In Year 12, there’s a lot more content than previous years of high school. Keeping on top of everything and making sure that your material is organised can be a challenge- but here are some tips to help keep everything tidy.
Keep finalized notes and in-class notes separate.
When you’re in class, you may take rough notes and be a little messy in the rush to get everything down. Upon reviewing, this can be confusing and difficult to understand. With these notes, it’s good to transcribe it into something more useful- maybe summarizing the most important bits from the class into a page of notes. Then, you can throw out the messy page that may not make sense. This is a good way of cutting down notes and reducing it to the most important information (making study easier!).
I would also suggest going to the extent of having a separate folder or notebook for all of the finalized notes you have; it could be a document or just a collection of notes in conjunction with the textbook. This finalized set of notes can be a main reference for all of your content.
Try to pre-prepare for classes.
This can be hard depending on the style of your teacher, but trying to re-read and collecting useful material or reading the textbook BEFORE coming to class can help you feel on top of your content. Plus, when you actually sit the class, it’ll be like revision, helping cement it into your mind.
Finalize your notes as soon as possible after classes.
To avoid buildup of weeks and weeks of content, try to make a habit out of organizing notes as soon as possible after the class itself. Especially leading up to trials, this can take a lot of stress off when organizing notes during holidays or on weekends, which in turn allows more time to revise and learn the content. Over a long period of time, getting behind on content can really harm your potential study time.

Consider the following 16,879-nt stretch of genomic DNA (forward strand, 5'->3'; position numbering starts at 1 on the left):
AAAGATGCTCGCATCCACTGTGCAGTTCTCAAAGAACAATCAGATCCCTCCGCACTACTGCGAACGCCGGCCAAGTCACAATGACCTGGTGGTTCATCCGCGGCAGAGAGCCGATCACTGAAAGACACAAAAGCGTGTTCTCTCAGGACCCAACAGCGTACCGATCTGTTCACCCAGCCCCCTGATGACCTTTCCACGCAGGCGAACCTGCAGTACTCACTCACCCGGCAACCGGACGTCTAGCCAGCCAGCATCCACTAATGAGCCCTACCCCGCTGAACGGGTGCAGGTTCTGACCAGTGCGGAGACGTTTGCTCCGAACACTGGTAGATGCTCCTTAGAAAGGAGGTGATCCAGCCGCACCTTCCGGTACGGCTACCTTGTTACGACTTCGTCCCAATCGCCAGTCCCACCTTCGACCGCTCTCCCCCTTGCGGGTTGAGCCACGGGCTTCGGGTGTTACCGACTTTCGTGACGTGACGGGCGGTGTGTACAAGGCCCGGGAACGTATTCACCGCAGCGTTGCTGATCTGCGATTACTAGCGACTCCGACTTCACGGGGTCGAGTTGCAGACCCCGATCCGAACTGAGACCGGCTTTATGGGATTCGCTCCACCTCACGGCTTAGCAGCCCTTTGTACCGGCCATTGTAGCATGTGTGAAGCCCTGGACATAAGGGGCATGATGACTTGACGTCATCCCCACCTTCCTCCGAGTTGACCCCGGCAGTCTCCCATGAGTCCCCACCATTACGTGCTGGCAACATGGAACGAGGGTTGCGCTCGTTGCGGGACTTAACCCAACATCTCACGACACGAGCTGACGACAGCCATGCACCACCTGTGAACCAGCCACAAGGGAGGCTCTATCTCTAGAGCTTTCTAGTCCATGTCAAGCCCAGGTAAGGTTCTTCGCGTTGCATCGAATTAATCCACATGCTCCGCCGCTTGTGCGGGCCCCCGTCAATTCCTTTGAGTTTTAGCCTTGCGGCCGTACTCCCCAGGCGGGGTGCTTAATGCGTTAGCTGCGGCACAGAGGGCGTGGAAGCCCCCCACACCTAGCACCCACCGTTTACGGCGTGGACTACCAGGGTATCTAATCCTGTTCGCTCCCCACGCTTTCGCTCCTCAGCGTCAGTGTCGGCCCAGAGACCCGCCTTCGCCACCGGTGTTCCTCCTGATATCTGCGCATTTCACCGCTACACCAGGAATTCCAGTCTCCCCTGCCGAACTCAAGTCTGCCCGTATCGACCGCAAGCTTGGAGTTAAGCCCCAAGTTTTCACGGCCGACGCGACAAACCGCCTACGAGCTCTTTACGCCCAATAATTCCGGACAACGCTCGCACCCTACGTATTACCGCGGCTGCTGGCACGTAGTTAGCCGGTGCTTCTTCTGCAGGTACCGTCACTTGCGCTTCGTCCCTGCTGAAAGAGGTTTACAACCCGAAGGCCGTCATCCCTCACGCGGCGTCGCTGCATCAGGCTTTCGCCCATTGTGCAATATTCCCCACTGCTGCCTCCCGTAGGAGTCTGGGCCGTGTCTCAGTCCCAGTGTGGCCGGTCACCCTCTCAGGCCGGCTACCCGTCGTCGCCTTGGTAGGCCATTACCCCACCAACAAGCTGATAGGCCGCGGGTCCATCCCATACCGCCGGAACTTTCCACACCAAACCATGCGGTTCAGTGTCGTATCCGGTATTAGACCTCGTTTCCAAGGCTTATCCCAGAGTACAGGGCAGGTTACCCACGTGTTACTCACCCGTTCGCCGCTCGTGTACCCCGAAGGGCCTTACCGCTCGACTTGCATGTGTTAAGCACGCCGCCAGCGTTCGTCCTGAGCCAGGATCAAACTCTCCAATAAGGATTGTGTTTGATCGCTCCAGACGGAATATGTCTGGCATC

Have folders for past papers and feedback.
This is useful for revision. After answering past papers, you can keep your feedback to see where you can improve in future. These are really important things to keep, as they can sometimes get lost in the mass of notes. Having a display folder or binder to keep these is great for keeping them organised as well as for practice.
Have a system.
Keeping these tips in mind, have a defined system of organising your notes; knowing exactly what you will do with them when you receive or write them. I had a written list that I stuck on my pinboard, which was like a reference for what I should be doing with my content. When I would go through a new topic in, for example, biology – I would first go through the textbook, highlight relevant sections and check which dotpoints would be covered properly from the syllabus. In class, I would make rough notes, then transcribe them into actual notes and keep them in a binder. After, I would double check with any additional notes I had (Excel books, past notes). And finally, I had a display folder with my past papers. This system allowed me to stay on top of content during the year.